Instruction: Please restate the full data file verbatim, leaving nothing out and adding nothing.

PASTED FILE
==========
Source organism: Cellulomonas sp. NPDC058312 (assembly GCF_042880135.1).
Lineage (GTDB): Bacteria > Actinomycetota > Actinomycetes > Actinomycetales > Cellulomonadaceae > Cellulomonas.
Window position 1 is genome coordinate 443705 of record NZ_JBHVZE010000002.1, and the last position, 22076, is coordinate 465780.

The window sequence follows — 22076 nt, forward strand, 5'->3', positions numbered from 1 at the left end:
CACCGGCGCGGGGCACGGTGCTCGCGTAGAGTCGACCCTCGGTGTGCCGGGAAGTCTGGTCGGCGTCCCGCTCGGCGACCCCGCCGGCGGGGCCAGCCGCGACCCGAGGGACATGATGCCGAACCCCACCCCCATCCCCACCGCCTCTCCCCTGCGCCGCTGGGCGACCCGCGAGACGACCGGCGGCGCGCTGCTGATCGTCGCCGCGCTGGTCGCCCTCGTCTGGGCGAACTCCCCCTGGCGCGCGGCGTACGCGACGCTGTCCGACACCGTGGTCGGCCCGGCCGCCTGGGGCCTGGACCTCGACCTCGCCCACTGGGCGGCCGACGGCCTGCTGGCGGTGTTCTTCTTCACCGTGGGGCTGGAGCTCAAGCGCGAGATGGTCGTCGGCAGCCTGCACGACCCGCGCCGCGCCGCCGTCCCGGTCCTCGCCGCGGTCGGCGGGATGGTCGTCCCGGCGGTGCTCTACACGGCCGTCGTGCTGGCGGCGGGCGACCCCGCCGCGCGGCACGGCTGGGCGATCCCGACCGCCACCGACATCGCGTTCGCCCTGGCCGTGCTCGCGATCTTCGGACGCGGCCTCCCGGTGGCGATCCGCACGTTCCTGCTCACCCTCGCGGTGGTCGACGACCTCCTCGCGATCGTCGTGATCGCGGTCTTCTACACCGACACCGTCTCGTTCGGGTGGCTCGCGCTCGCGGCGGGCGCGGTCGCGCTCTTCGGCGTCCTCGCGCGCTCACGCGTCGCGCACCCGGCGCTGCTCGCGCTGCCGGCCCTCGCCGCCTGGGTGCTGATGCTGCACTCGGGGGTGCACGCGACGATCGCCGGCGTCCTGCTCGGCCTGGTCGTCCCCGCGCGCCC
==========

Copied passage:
Source organism: Cellulomonas sp. NPDC058312 (assembly GCF_042880135.1).
Lineage (GTDB): Bacteria > Actinomycetota > Actinomycetes > Actinomycetales > Cellulomonadaceae > Cellulomonas.
Window position 1 is genome coordinate 443705 of record NZ_JBHVZE010000002.1, and the last position, 22076, is coordinate 465780.

The window sequence follows — 22076 nt, forward strand, 5'->3', positions numbered from 1 at the left end:
CACCGGCGCGGGGCACGGTGCTCGCGTAGAGTCGACCCTCGGTGTGCCGGGAAGTCTGGTCGGCGTCCCGCTCGGCGACCCCGCCGGCGGGGCCAGCCGCGACCCGAGGGACATGATGCCGAACCCCACCCCCATCCCCACCGCCTCTCCCCTGCGCCGCTGGGCGACCCGCGAGACGACCGGCGGCGCGCTGCTGATCGTCGCCGCGCTGGTCGCCCTCGTCTGGGCGAACTCCCCCTGGCGCGCGGCGTACGCGACGCTGTCCGACACCGTGGTCGGCCCGGCCGCCTGGGGCCTGGACCTCGACCTCGCCCACTGGGCGGCCGACGGCCTGCTGGCGGTGTTCTTCTTCACCGTGGGGCTGGAGCTCAAGCGCGAGATGGTCGTCGGCAGCCTGCACGACCCGCGCCGCGCCGCCGTCCCGGTCCTCGCCGCGGTCGGCGGGATGGTCGTCCCGGCGGTGCTCTACACGGCCGTCGTGCTGGCGGCGGGCGACCCCGCCGCGCGGCACGGCTGGGCGATCCCGACCGCCACCGACATCGCGTTCGCCCTGGCCGTGCTCGCGATCTTCGGACGCGGCCTCCCGGTGGCGATCCGCACGTTCCTGCTCACCCTCGCGGTGGTCGACGACCTCCTCGCGATCGTCGTGATCGCGGTCTTCTACACCGACACCGTCTCGTTCGGGTGGCTCGCGCTCGCGGCGGGCGCGGTCGCGCTCTTCGGCGTCCTCGCGCGCTCACGCGTCGCGCACCCGGCGCTGCTCGCGCTGCCGGCCCTCGCCGCCTGGGTGCTGATGCTGCACTCGGGGGTGCACGCGACGATCGCCGGCGTCCTGCTCGGCCTGGTCGTCCCCGCGCGCCC